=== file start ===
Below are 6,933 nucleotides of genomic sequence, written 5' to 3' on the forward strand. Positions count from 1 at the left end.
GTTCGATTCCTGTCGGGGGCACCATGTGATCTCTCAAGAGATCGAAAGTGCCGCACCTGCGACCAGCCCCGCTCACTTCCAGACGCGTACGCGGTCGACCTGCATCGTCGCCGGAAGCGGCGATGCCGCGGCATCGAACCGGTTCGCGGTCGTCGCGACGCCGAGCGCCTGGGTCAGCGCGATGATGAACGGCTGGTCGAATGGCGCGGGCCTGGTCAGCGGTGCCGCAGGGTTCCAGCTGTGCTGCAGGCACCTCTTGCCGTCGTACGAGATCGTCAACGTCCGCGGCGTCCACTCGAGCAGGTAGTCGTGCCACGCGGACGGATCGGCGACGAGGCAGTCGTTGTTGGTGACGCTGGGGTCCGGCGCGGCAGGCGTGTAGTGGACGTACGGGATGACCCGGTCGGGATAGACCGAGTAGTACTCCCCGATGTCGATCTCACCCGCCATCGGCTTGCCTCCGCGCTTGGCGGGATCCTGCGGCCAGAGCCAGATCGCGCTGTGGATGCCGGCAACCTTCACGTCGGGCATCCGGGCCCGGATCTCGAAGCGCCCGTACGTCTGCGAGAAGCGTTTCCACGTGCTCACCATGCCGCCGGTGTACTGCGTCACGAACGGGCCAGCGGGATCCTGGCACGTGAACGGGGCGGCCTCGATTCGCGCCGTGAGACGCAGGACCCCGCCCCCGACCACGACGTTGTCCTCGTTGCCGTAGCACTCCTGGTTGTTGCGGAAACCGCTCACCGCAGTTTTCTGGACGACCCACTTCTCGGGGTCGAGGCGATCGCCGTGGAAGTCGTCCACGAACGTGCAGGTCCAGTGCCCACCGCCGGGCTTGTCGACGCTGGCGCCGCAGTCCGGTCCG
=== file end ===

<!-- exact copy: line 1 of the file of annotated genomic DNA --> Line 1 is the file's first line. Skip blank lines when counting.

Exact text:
Below are 6,933 nucleotides of genomic sequence, written 5' to 3' on the forward strand. Positions count from 1 at the left end.